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Ok, I don't want to start something (I might want to start something) but this kind of analysis ticks me off. No, neuroscience does not explain why the brain conjures imaginary monsters. Neuroscience explains that the Troxler effect/staring at an image for a long time warps what you see. WHAT the brain fills in is supplied by a lifetime of cultural information. Summoning Bloody Mary is a ritual performed overwhelmingly by girls. She's associated with blood, mirrors, and thwarted motherhood, and conveniently peaks in popularity around the onset of puberty.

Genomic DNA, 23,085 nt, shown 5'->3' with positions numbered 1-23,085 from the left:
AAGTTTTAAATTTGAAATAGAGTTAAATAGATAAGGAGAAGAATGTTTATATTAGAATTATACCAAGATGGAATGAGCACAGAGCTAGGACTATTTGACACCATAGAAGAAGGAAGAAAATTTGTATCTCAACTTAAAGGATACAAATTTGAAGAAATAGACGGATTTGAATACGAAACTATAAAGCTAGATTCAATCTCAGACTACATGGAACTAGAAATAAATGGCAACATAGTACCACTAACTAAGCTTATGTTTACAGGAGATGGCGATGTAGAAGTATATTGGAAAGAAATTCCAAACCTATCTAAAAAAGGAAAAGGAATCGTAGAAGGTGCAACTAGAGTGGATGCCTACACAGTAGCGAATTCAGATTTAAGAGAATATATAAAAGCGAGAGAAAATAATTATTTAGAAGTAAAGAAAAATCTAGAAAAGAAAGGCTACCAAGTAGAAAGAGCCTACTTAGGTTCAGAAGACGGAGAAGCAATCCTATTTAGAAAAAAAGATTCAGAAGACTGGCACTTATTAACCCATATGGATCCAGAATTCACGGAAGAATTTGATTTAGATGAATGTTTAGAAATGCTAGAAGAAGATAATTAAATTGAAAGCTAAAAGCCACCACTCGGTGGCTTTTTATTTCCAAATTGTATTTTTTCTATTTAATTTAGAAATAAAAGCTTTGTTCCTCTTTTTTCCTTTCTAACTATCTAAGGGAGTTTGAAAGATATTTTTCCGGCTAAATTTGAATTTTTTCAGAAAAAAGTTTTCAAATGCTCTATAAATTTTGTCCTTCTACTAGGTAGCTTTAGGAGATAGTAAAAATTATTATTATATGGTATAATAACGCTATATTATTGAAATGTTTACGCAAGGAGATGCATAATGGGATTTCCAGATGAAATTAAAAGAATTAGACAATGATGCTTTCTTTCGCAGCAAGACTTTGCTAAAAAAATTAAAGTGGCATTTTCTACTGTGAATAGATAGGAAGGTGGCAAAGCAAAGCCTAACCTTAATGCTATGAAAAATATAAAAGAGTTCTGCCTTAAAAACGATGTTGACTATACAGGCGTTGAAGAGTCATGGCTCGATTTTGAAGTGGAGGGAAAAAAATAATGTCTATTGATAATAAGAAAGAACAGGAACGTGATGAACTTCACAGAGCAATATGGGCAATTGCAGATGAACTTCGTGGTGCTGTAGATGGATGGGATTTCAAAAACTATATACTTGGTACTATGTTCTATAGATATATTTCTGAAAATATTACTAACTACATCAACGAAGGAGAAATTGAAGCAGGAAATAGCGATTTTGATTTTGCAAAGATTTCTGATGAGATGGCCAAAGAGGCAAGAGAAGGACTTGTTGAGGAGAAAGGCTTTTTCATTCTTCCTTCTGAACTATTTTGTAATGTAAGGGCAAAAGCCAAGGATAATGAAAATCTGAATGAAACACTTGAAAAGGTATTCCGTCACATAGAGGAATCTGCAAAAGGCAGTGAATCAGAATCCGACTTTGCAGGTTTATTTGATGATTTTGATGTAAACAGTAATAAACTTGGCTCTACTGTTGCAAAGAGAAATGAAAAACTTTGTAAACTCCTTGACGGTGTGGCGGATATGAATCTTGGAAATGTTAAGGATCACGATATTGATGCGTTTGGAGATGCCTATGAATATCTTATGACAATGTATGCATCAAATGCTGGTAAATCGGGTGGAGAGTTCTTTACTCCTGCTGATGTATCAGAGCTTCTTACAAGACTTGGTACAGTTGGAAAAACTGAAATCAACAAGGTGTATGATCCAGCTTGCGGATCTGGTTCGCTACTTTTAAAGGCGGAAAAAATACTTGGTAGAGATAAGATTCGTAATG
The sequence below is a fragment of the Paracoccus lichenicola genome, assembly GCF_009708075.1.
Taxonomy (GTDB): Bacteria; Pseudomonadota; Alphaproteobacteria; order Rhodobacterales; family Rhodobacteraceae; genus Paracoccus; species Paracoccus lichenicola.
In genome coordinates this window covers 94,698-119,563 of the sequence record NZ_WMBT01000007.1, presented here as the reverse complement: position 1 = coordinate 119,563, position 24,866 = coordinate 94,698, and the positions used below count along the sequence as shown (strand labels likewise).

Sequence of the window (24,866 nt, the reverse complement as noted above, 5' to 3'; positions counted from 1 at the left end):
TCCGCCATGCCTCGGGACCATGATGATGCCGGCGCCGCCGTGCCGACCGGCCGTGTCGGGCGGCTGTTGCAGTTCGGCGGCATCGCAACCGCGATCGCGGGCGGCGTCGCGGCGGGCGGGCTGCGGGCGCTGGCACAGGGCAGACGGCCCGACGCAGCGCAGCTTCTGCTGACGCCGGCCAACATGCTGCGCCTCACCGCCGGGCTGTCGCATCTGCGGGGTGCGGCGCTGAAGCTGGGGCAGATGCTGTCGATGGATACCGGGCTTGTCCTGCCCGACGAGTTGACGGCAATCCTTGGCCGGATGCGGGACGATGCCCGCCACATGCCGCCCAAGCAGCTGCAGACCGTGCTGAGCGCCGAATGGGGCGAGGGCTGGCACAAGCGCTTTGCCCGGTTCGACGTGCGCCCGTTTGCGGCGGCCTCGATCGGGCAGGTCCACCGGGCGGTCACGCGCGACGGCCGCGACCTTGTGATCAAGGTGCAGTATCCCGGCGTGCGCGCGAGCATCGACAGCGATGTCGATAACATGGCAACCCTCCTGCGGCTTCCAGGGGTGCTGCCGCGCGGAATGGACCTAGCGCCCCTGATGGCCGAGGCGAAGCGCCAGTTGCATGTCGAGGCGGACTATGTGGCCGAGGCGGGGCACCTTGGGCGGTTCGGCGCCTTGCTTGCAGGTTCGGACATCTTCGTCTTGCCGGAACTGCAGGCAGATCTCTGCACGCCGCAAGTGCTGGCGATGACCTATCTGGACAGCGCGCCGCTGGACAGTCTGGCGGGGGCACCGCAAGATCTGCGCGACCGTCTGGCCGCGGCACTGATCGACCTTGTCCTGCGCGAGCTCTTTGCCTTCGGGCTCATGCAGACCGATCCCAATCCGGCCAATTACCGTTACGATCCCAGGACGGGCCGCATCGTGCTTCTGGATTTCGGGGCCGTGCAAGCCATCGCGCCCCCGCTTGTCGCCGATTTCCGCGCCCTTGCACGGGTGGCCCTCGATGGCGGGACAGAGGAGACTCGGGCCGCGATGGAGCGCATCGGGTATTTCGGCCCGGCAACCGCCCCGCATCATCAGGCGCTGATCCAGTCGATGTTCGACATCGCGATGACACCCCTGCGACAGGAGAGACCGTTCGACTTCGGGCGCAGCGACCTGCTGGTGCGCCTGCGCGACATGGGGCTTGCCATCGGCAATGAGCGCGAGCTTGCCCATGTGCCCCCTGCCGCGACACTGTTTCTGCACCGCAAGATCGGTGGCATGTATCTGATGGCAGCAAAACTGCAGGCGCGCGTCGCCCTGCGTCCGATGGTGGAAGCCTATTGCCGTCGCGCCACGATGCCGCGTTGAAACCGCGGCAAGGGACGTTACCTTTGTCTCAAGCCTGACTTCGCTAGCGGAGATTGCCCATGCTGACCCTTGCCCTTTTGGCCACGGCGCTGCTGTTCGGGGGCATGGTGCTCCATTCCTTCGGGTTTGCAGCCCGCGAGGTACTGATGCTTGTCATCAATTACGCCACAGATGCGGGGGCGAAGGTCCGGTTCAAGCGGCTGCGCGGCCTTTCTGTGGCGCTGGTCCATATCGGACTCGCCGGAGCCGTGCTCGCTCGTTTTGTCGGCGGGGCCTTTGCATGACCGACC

Diligent readers of Cracked already know that our brains can be tricked by just about anything: manipulated images , our birth order and shiny things. But we can also be tricked into being generous, good people by our surroundings. Of course, it goes the other way, too. Your morality at any given moment can be influenced by ... Obviously, we are more honest when someone (or a security camera) is watching us, but studies have actually shown that if any depiction of an eye is in view, even if it is cartoonish or nonhuman, it makes people less likely to cheat or to behave immorally. Put the bong down until the article is over.